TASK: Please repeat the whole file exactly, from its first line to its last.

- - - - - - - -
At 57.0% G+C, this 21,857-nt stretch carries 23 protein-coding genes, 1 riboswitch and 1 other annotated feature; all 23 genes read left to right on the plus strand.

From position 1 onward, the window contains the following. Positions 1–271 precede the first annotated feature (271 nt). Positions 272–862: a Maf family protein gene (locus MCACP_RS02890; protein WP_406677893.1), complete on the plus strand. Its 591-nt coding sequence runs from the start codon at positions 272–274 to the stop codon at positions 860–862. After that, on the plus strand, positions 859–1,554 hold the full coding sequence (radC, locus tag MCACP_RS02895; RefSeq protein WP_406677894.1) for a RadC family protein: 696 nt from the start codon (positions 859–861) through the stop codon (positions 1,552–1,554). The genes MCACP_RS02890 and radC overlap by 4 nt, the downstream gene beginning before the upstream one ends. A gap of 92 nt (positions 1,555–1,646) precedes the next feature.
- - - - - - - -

At 57.0% G+C, this 21,857-nt stretch carries 23 protein-coding genes, 1 riboswitch and 1 other annotated feature; all 23 genes read left to right on the plus strand.

From position 1 onward, the window contains the following. Positions 1–271 precede the first annotated feature (271 nt). Positions 272–862: a Maf family protein gene (locus MCACP_RS02890; protein WP_406677893.1), complete on the plus strand. Its 591-nt coding sequence runs from the start codon at positions 272–274 to the stop codon at positions 860–862. After that, on the plus strand, positions 859–1,554 hold the full coding sequence (radC, locus tag MCACP_RS02895; RefSeq protein WP_406677894.1) for a RadC family protein: 696 nt from the start codon (positions 859–861) through the stop codon (positions 1,552–1,554). The genes MCACP_RS02890 and radC overlap by 4 nt, the downstream gene beginning before the upstream one ends. A gap of 92 nt (positions 1,555–1,646) precedes the next feature.